First sign of high cholesterol in the legs – usually disappears after rest

This Morning's Dr Chris discusses the signs of high cholesterol

Pharmacist Abbas Kanani revealed the warning signs of extremely high cholesterol.

When there is too much cholesterol in the blood, there may not be any symptoms, but this can change when levels become dangerously high.

Abbas Kanani, the pharmacist at Chemist Click Online Pharmacy, cautioned about peripheral artery disease (PAD).

Kanani said: “PAD can occur when plaque builds up in the walls of the arteries, blocking blood flow in the arteries that supply blood to your legs and feet, as well as your kidneys, arms, and stomach.”

The first sign of this condition, caused by too much cholesterol, is a “painful ache in the legs when walking, which usually disappears after a few minutes’ rest”.

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This is medically referred to as intermittent claudication, which tends to affect both legs at the same time.

It’s not unusual, however, to experience the pain more intensely in one leg compared to the other.

“Pain can vary from mild to severe and tends to stop after a few minutes when you rest your legs,” added Kanani.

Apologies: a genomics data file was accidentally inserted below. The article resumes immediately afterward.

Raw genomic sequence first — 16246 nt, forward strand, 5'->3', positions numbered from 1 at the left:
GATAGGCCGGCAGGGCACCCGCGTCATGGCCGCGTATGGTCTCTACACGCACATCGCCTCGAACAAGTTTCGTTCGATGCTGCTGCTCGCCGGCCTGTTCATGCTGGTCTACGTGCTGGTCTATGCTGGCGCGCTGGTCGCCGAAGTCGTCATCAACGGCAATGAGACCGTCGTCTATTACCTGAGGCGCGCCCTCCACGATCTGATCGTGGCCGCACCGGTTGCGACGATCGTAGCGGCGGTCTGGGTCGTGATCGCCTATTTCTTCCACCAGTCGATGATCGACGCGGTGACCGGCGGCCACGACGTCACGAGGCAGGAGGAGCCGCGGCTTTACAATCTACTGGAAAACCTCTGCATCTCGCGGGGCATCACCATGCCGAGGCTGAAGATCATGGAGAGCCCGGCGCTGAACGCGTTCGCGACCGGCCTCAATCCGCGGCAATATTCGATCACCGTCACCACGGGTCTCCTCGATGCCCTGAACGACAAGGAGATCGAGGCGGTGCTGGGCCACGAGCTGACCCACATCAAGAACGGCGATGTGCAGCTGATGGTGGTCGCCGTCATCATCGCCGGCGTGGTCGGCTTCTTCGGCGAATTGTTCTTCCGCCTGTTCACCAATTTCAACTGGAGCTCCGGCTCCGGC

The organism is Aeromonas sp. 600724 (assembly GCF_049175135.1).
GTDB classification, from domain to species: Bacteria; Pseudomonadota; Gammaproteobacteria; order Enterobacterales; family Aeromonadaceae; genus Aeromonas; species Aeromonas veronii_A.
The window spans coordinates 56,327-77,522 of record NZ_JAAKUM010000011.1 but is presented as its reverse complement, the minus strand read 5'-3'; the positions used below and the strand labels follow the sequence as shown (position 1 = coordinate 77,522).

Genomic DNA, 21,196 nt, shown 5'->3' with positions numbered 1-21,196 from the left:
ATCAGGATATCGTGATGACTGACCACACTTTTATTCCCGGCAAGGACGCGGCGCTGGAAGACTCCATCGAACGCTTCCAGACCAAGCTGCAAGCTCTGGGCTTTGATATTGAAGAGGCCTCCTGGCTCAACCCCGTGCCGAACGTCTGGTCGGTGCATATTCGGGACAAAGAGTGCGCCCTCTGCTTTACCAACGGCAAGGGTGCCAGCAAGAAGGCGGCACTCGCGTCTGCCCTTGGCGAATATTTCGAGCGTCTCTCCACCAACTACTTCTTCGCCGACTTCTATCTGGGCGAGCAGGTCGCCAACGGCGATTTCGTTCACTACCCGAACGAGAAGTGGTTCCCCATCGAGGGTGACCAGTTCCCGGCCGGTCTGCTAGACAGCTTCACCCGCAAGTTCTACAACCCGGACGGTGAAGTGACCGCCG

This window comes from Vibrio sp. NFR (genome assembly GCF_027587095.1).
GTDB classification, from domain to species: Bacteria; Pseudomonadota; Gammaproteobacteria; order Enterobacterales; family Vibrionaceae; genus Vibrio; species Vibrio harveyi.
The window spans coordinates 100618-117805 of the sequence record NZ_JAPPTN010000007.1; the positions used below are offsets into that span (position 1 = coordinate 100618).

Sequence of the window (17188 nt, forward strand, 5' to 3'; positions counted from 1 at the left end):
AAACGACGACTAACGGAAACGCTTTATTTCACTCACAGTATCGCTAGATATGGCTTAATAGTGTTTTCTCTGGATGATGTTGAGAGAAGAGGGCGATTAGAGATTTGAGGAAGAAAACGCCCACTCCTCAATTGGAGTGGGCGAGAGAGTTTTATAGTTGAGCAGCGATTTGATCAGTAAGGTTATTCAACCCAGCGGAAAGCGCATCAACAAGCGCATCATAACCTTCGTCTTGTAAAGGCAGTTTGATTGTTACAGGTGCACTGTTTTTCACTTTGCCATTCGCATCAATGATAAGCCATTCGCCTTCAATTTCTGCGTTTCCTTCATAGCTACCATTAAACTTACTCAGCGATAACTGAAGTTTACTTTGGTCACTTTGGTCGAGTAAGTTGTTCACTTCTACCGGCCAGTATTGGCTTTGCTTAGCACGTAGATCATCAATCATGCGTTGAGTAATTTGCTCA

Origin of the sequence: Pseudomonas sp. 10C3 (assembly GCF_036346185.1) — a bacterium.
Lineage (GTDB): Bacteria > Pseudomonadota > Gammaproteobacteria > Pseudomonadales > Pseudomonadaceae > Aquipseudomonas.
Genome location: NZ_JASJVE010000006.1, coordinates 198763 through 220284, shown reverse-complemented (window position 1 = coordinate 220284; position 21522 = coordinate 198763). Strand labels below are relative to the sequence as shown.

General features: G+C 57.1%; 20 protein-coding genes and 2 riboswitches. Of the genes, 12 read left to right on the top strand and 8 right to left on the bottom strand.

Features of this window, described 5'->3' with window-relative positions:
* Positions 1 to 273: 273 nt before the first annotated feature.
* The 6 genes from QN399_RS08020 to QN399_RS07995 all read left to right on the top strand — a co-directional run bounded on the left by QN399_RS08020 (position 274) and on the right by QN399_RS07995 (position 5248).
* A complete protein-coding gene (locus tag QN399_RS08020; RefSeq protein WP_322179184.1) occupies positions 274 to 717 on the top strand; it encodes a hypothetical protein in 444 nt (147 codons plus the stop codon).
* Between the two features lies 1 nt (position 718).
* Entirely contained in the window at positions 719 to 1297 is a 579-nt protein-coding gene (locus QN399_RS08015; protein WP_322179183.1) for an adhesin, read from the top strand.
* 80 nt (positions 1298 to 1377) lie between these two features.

Symptoms of PAD can include:

  • Cramping
  • Aches
  • Fatigue
  • Pain in your legs during exercise
  • Discomfort in your legs and feet.

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You should see your GP if you experience recurring leg pain while exercising, Kanani advised.

“Many people mistakenly think this is just part of growing older, but there’s no reason why an otherwise healthy person should experience leg pain,” said Kanani.

High cholesterol is extremely dangerous as it puts you at risk of not only PAD, but strokes and heart attacks, the NHS says.

The build-up of cholesterol is greatly influenced by what you eat and how much you exercise.

By eating an unhealthy diet, and not exercising enough, you are more than likely to develop high cholesterol.

If you have reached the stage where symptoms of high cholesterol have become apparent, you most likely need prescribed medication to control your symptoms.

Whether you are prescribed medication, such as statins, or not, you will need to lead a healthier lifestyle to help prolong your life.

The NHS advises you to swap unhealthy foods such as cakes and biscuits for healthier foods such as fruits, nuts and seeds.

For more information on how to lower your cholesterol, the NHS details which healthy foods you should be eating more of.

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